Second, CSOs have also to deal with an array of stakeholders that have expressed different and sometimes divergent claims in recent times. Donors, funders, beneficiaries, volunteers, workers, regulators have different interests in and representations of the performance and the identity of a CSO. Being accountable to all of them - which is one strategy among others to (re)legitimize a CSO’s being and doings - might just be an impossible task - but also a source of opportunities - as there is no clear-cut hierarchy among them and no obvious common ground. However, we still need to better understand how and to what extent these different accountabilities and legitimations are articulated, prioritized, put in practice as well as which consequences/effects they have.


Third, CSOs may resort to more proactive strategies to (re)-legitimize their doings and actions such as (re)framing their narrative, meeting accountability requests, abide by - either as a sham or in substance - models of governance or organizational practices perceived as legitimate by the Society at large, and/or manipulate myths, ceremonies and symbols as a way to construct a cognitive legitimacy.


In this sub-theme, we hope to publish articles that will 1) illustrate empirically how CSOs proactively and sometimes artfully attempt at managing legitimization processes, and 2) challenge existing knowledge by adding to insights about legitimacy as an on-going and precarious process by means of contributions.


Procedure
Please take note of the following guidelines:
• November 30th 2017. Deadline for submitting full manuscripts to guest editors on off.dbp@cbs.dk

• February 5th 2018. Reply and short comments on accepted articles by guest editors

• April 1st 2018 accepted articles must be revised and submitted to Voluntas
(Please make sure to follow all guidelines for authors, as outlined at: http://www.springer.com/social+sciences/journal/11266)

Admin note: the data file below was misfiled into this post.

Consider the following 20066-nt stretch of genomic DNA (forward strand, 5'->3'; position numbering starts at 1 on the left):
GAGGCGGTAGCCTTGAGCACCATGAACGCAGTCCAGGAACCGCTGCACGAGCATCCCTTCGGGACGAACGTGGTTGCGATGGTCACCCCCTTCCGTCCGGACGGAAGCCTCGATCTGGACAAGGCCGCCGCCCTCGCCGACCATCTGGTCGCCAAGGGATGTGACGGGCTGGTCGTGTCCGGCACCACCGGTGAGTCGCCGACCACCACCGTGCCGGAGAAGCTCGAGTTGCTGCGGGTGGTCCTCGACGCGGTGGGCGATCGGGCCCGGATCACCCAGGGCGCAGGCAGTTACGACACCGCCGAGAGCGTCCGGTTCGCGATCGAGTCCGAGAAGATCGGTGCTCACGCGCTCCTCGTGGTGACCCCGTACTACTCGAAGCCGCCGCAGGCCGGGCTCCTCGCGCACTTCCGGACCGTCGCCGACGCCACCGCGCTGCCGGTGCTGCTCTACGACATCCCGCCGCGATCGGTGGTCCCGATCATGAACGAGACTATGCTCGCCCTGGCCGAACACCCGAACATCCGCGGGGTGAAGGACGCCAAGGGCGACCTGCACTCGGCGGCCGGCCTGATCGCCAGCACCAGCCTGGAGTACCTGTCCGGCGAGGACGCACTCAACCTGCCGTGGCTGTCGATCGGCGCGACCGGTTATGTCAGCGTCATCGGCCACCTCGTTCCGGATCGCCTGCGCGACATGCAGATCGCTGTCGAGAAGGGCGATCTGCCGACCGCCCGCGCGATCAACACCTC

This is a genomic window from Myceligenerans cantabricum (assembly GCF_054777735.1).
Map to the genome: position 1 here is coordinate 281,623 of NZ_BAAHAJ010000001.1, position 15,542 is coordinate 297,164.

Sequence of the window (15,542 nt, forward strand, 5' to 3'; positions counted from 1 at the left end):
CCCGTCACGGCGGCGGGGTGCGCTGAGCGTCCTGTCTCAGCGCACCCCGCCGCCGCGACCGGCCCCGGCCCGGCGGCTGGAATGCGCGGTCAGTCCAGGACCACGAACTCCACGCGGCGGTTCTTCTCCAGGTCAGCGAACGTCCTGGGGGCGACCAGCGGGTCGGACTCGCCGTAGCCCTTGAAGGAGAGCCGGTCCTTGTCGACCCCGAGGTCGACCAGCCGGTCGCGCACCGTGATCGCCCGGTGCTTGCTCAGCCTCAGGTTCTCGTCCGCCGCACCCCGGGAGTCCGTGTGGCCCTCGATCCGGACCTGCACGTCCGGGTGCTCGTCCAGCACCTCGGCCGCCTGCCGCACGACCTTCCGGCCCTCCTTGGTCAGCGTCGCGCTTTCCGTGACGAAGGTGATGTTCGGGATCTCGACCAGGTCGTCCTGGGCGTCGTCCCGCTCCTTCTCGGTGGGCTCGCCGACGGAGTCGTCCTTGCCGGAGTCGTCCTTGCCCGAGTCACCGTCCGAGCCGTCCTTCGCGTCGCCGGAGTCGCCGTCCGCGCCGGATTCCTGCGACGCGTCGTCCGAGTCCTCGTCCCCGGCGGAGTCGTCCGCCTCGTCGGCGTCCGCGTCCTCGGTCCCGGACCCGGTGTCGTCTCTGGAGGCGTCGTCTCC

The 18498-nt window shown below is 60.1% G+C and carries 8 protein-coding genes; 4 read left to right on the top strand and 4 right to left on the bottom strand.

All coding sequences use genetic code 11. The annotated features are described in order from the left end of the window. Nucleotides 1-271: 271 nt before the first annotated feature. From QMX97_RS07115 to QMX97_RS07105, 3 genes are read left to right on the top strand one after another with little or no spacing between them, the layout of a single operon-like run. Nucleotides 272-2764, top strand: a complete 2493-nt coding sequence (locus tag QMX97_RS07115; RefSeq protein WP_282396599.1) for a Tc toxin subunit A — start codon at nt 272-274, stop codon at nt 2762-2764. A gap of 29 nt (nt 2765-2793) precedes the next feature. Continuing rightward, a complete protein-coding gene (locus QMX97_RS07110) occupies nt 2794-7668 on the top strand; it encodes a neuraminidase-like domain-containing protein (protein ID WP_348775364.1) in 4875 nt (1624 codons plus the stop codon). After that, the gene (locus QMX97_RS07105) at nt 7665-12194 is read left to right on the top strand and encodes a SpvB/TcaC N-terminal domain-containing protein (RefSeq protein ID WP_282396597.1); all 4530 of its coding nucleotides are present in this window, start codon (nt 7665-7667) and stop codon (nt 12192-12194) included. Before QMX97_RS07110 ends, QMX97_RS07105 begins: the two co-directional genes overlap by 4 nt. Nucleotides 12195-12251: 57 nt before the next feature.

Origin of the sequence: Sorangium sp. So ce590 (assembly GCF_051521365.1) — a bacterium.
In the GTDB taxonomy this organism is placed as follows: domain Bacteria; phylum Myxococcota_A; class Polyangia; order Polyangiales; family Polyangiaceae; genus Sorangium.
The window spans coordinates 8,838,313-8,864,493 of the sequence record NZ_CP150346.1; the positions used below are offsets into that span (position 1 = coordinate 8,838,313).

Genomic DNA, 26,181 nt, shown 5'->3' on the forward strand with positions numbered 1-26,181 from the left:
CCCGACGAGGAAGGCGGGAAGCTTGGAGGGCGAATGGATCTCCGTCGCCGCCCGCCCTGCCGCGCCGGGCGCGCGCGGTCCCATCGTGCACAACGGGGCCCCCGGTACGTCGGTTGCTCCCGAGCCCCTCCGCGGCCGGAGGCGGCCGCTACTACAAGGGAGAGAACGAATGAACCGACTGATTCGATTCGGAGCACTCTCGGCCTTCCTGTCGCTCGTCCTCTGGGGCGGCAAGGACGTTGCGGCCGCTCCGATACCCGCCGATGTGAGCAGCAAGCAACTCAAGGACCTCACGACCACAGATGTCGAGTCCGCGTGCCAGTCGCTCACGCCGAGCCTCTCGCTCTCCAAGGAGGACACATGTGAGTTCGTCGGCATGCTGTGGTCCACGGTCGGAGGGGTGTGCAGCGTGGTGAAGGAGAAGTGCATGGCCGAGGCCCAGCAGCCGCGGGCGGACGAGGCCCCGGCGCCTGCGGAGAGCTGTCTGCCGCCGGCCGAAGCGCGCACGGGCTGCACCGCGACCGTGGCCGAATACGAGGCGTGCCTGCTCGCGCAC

• Every article should have sufficient methodological and theoretical baggage. Purely descriptive texts can unfortunately not be accepted, however interesting the case.

• We appreciate showing and supporting the continuity of debates in our field. Therefore please try to relate your work to studies on similar topics/countries, such as published in Voluntas and other journals in the field. Also, you should explicit the relevance of your work beyond your specific region or particular case.


References
Alexander, J. C. (2006). The Civil Sphere. Oxford: Oxford University Press.
Boltanski, L., & Thévenot, L. (2006). On justification: Economies of worth. Princeton: Princeton University Press.
Chambers, S., & Kopstein, J. (2001). Bad Civil Society. Political Theory, 29(6), 837-865.
Dekker, P. (2014). Tocqueville Did Not Write About Soccer Clubs: Participation in Voluntary Associations and Political Involvement. In M. Freise & T. Hallmann (Eds.), Modernizing Democracy: Associations and Associating in the 21st Century (pp. 45-58). Heidelberg: Springer.
Edwards, M. (2000). NGO Rights and Responsibilities: A New Deal for Global Governance. London: The Foreign Policy Center.
Frantz, C., & Fuchs, D. (2014). The Impact of Civil Society on Sustainable Development. In M. Freise & T. Hallmann (Eds.), Modernizing Democracy. Associations and Associating in the 21st Century (pp. 83-96). Heidelberg: Springer.
Lichterman, P., & Eliasoph, N. (2014). Civic Action. American Journal of Sociology, 120(3), 798-863.
Reuter, M., Wijkström, F., & Meyer, M. (2014). Who Calls the Shots? The Real Normative Power of Civil Society. In M. Freise & T. Hallmann (Eds.), Modernizing Democracy: Associations